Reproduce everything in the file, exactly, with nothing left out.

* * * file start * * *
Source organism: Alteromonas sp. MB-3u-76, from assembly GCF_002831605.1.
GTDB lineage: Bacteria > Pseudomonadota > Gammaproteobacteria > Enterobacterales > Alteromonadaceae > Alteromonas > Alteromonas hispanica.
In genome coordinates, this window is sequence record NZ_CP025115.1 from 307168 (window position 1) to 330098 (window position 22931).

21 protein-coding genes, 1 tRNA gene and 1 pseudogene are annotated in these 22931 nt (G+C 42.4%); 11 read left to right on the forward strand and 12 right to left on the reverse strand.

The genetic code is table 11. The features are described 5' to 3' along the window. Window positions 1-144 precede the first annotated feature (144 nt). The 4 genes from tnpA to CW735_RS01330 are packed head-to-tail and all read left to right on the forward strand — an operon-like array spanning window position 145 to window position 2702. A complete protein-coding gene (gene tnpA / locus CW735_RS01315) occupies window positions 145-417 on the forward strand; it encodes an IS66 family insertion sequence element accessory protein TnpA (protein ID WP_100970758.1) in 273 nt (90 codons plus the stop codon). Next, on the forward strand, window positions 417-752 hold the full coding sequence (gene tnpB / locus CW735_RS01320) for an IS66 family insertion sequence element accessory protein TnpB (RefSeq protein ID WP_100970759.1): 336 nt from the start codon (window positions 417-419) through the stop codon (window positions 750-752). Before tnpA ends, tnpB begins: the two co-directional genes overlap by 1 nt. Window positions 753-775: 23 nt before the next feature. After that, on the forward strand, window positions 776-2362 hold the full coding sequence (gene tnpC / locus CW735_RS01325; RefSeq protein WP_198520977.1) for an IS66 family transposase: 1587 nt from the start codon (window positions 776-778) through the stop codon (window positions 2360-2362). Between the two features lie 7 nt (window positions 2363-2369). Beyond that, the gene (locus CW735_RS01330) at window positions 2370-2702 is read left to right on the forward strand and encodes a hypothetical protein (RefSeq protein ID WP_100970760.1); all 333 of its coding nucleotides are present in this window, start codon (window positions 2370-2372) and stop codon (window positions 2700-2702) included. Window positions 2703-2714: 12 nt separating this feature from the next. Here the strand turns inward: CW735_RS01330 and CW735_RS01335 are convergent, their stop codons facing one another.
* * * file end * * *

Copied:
Source organism: Alteromonas sp. MB-3u-76, from assembly GCF_002831605.1.
GTDB lineage: Bacteria > Pseudomonadota > Gammaproteobacteria > Enterobacterales > Alteromonadaceae > Alteromonas > Alteromonas hispanica.
In genome coordinates, this window is sequence record NZ_CP025115.1 from 307168 (window position 1) to 330098 (window position 22931).

21 protein-coding genes, 1 tRNA gene and 1 pseudogene are annotated in these 22931 nt (G+C 42.4%); 11 read left to right on the forward strand and 12 right to left on the reverse strand.

The genetic code is table 11. The features are described 5' to 3' along the window. Window positions 1-144 precede the first annotated feature (144 nt). The 4 genes from tnpA to CW735_RS01330 are packed head-to-tail and all read left to right on the forward strand — an operon-like array spanning window position 145 to window position 2702. A complete protein-coding gene (gene tnpA / locus CW735_RS01315) occupies window positions 145-417 on the forward strand; it encodes an IS66 family insertion sequence element accessory protein TnpA (protein ID WP_100970758.1) in 273 nt (90 codons plus the stop codon). Next, on the forward strand, window positions 417-752 hold the full coding sequence (gene tnpB / locus CW735_RS01320) for an IS66 family insertion sequence element accessory protein TnpB (RefSeq protein ID WP_100970759.1): 336 nt from the start codon (window positions 417-419) through the stop codon (window positions 750-752). Before tnpA ends, tnpB begins: the two co-directional genes overlap by 1 nt. Window positions 753-775: 23 nt before the next feature. After that, on the forward strand, window positions 776-2362 hold the full coding sequence (gene tnpC / locus CW735_RS01325; RefSeq protein WP_198520977.1) for an IS66 family transposase: 1587 nt from the start codon (window positions 776-778) through the stop codon (window positions 2360-2362). Between the two features lie 7 nt (window positions 2363-2369). Beyond that, the gene (locus CW735_RS01330) at window positions 2370-2702 is read left to right on the forward strand and encodes a hypothetical protein (RefSeq protein ID WP_100970760.1); all 333 of its coding nucleotides are present in this window, start codon (window positions 2370-2372) and stop codon (window positions 2700-2702) included. Window positions 2703-2714: 12 nt separating this feature from the next. Here the strand turns inward: CW735_RS01330 and CW735_RS01335 are convergent, their stop codons facing one another.